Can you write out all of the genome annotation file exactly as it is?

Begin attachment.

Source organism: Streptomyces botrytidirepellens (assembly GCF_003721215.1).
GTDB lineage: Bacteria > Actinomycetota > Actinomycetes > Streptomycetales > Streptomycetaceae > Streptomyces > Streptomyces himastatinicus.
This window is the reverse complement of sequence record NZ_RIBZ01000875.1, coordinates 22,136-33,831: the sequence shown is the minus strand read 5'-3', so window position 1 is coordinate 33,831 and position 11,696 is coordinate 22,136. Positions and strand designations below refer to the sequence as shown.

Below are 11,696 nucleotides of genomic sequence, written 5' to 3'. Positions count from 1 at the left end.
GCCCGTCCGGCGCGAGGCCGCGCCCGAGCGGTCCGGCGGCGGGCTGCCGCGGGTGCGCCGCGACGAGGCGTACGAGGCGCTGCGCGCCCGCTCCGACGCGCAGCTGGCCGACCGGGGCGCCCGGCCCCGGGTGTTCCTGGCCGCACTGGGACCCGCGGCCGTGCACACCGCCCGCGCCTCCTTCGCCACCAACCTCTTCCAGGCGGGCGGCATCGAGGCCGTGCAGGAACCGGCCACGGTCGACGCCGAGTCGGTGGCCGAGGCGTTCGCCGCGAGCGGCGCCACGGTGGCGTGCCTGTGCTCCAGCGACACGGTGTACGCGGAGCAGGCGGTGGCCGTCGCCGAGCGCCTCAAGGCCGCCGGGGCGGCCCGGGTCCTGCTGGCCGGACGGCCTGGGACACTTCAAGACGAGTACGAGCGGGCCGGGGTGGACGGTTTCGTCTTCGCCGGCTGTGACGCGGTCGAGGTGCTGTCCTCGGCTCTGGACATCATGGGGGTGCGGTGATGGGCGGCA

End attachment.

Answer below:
Source organism: Streptomyces botrytidirepellens (assembly GCF_003721215.1).
GTDB lineage: Bacteria > Actinomycetota > Actinomycetes > Streptomycetales > Streptomycetaceae > Streptomyces > Streptomyces himastatinicus.
This window is the reverse complement of sequence record NZ_RIBZ01000875.1, coordinates 22,136-33,831: the sequence shown is the minus strand read 5'-3', so window position 1 is coordinate 33,831 and position 11,696 is coordinate 22,136. Positions and strand designations below refer to the sequence as shown.

Below are 11,696 nucleotides of genomic sequence, written 5' to 3'. Positions count from 1 at the left end.
GCCCGTCCGGCGCGAGGCCGCGCCCGAGCGGTCCGGCGGCGGGCTGCCGCGGGTGCGCCGCGACGAGGCGTACGAGGCGCTGCGCGCCCGCTCCGACGCGCAGCTGGCCGACCGGGGCGCCCGGCCCCGGGTGTTCCTGGCCGCACTGGGACCCGCGGCCGTGCACACCGCCCGCGCCTCCTTCGCCACCAACCTCTTCCAGGCGGGCGGCATCGAGGCCGTGCAGGAACCGGCCACGGTCGACGCCGAGTCGGTGGCCGAGGCGTTCGCCGCGAGCGGCGCCACGGTGGCGTGCCTGTGCTCCAGCGACACGGTGTACGCGGAGCAGGCGGTGGCCGTCGCCGAGCGCCTCAAGGCCGCCGGGGCGGCCCGGGTCCTGCTGGCCGGACGGCCTGGGACACTTCAAGACGAGTACGAGCGGGCCGGGGTGGACGGTTTCGTCTTCGCCGGCTGTGACGCGGTCGAGGTGCTGTCCTCGGCTCTGGACATCATGGGGGTGCGGTGATGGGCGGCA